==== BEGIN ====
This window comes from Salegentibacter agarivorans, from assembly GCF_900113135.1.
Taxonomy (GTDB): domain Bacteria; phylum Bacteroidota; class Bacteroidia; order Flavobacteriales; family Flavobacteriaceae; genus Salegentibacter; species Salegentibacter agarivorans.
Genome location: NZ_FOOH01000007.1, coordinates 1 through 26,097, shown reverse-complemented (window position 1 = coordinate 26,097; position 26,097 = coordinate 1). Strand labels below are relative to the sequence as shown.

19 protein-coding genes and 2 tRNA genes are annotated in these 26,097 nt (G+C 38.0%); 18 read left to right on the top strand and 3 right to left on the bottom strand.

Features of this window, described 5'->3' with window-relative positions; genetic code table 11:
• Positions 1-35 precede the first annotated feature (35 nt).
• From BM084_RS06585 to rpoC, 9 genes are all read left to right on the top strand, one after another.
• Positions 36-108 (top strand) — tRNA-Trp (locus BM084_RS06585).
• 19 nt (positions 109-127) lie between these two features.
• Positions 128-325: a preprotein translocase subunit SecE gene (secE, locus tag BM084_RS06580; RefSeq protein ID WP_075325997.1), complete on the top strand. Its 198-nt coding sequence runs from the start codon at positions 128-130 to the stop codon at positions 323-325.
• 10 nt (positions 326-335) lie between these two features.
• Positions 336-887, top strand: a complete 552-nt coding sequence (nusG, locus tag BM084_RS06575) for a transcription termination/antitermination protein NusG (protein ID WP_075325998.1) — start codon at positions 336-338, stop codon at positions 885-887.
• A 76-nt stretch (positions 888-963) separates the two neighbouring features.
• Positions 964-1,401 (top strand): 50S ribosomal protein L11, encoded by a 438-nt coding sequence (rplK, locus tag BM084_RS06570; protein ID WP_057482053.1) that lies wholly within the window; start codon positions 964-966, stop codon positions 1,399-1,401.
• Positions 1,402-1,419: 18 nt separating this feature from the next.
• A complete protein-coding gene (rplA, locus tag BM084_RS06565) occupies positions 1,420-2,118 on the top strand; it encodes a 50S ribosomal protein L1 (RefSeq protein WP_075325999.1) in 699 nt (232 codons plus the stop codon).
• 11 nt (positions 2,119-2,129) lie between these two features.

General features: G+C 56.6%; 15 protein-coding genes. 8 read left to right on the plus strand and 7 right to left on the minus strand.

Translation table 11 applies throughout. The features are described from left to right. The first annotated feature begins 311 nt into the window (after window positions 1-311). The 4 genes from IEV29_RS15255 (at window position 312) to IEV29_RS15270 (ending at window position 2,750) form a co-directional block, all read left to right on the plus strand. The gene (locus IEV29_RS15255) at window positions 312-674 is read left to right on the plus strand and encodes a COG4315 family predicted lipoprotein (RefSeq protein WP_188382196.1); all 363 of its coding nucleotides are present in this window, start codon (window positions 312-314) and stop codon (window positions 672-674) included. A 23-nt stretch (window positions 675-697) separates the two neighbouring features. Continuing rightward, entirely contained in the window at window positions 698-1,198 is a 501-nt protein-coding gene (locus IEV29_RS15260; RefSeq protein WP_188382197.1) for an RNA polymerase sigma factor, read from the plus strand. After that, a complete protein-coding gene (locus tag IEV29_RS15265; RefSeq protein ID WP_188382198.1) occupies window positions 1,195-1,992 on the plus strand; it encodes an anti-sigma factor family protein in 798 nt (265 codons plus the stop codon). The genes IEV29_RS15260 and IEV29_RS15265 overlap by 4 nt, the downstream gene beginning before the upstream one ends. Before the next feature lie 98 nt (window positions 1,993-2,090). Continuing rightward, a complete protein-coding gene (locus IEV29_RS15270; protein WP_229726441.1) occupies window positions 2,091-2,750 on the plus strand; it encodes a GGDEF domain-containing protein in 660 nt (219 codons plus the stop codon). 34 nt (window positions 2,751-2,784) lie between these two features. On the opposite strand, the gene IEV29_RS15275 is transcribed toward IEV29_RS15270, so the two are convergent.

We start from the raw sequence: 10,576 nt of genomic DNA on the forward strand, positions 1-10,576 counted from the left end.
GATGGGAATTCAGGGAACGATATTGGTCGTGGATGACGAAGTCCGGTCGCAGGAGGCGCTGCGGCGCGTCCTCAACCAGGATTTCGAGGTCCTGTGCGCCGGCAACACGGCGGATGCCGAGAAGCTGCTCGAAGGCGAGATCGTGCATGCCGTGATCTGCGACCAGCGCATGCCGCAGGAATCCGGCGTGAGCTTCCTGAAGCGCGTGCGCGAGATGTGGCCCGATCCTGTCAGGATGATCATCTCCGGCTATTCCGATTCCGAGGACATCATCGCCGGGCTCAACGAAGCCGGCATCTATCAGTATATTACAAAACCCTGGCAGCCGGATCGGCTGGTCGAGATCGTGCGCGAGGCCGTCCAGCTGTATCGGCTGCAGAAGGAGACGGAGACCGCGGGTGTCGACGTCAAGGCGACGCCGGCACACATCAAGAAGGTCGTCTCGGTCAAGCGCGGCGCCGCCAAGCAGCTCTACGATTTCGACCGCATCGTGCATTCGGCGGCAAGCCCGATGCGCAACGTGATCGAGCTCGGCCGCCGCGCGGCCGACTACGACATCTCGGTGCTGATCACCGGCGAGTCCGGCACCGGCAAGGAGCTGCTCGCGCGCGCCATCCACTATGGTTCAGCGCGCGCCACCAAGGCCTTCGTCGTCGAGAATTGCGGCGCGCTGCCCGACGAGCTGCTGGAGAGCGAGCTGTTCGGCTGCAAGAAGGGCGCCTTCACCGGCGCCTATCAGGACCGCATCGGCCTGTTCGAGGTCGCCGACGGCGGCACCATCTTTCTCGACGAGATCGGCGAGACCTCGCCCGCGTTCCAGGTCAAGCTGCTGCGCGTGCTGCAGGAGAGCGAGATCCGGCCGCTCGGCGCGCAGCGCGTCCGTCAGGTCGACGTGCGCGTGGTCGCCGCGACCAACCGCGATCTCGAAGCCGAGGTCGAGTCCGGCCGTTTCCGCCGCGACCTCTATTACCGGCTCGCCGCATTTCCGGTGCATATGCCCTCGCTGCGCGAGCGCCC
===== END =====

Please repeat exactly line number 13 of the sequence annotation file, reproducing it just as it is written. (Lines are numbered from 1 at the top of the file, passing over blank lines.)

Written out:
• A 76-nt stretch (positions 888-963) separates the two neighbouring features.